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Prosecutors criticize quick release from prison of Moore suspect

Sep 28, 2014 | by Lynn Powell

It only takes one to ruin it for thousands of others.

The suspect in the gruesome beheading at a Moore food processing plant should have been in prison longer, prosecutors say.


Alton Alexander Nolen, 30, served less than two years of a six-year prison sentence for possession of cocaine with intent to distribute, prosecutors say.

“Our intent was to incarcerate him much longer than a year and 11 months,” Oklahoma County District Attorney David Prater said Friday.


“This case perfectly illustrates the problem with the Department of Corrections. If it’s not an 85 percent crime, we have no idea how long a person will actually spend in prison,” Prater said.


Nolen, a Muslim convert who went by the name Jah’Keem Yisrael on Facebook, is accused of beheading one co-worker and slashing another with a knife Thursday afternoon at Vaughan Foods. Police said he became angry after being fired.


He was stopped when the company’s chief operating officer shot him, police said. Nolen was hospitalized and is expected to recover.


“Im Not Your Friend My Friends Are At The Mosque All Around The World,” he wrote on his Facebook page, which includes a photo of a beheading.


About his prior convictions


Nolen went to prison March 10, 2011, to start a two-year sentence for marijuana possession and another two-year sentence for assaulting a highway patrol trooper, records show.


He began his six-year sentence for cocaine possession April 26, 2011, records show. Because of plea agreements with prosecutors, he was allowed to serve the three prison sentences at the same time.


He was released on March 22, 2013, records show. Because of credits, he was able to complete all three prison sentences in just two years.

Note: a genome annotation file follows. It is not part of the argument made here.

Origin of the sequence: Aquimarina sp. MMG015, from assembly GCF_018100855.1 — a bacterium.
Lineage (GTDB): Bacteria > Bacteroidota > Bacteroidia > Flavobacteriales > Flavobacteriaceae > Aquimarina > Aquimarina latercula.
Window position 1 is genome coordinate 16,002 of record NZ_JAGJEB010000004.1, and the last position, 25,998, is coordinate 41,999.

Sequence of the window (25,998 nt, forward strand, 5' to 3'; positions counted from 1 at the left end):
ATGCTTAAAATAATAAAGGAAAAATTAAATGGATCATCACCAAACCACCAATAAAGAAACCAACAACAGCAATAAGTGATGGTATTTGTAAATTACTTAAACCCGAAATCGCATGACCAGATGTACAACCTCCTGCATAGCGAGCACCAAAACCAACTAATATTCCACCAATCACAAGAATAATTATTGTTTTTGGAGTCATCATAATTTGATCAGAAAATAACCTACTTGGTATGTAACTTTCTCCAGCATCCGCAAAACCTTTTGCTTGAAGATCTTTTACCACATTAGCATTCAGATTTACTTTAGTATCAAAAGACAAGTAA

“It’s frustrating,” Prater said.


His marijuana and assault convictions were in Logan County. His cocaine conviction was in Oklahoma County.


The cocaine case arose out of a traffic stop in Oklahoma City in 2006. He initially was put on probation after pleading guilty. Prosecutors in 2007 sought to revoke his probation after he disappeared from his home in Idabel without notice. Oklahoma County District Judge Glenn Jones revoked the probation in April 2011 and ordered the six-year term.


Prison records show Nolen was given credit for time spent in jail before prison, good conduct, a transition program and other reasons. One month, he got 151 days total off his time to do, the records show.


Corrections Department spokesman Jerry Massie said corrections officials did not make a mistake. He said Nolen was released after two years because of the credit system which is set by state statute.


“He got out according to all the rules that apply to him,” Massie said. “You have 85 percent crimes to try to deal with people who are the biggest risks. The statutes allow for certain offenders to process through the system fairly quickly.”


Under Oklahoma law, an offender convicted of a violent crime must serve 85 percent of his prison sentence before he is eligible to get credits or be considered for parole. That does not apply to nonviolent crimes.


Nolen likely will be charged Monday in Cleveland County District Court.


Moore police Sgt. Jeremy Lewis said officers interviewed Nolen Friday after he regained consciousness in the hospital. Nolen could be transferred to jail sometime early this week, Lewis said Saturday.


Killed was Colleen Hufford, 54, who a year ago lost her home in the Moore tornado. Injured was Traci Johnson, 43, of Oklahoma City.


Cleveland County District Attorney Greg Mashburn said Nolen’s quick release from prison came because his drug crime was considered a nonviolent offense. He said reforms are needed so that truly violent inmates are held longer, even for nonviolent crimes.


“You’d think there would be, maybe, some sort of screening process or something that could have identified some of these issues while he was there,” Mashburn said. “Maybe it wouldn’t have caught it. Maybe it would have. Clearly, he needed to be in prison.


“We got to figure out a way to fix that instead of just figuring out a way to get to revolve the door in our prison system,” Mashburn said. “Everybody just wants to scream, ‘Well, if it’s a nonviolent offense, we’ll let them out.’ This is the perfect case to show that that’s not the answer. … There’s more to it than that.”

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Contributing: Staff Writer Silas Allen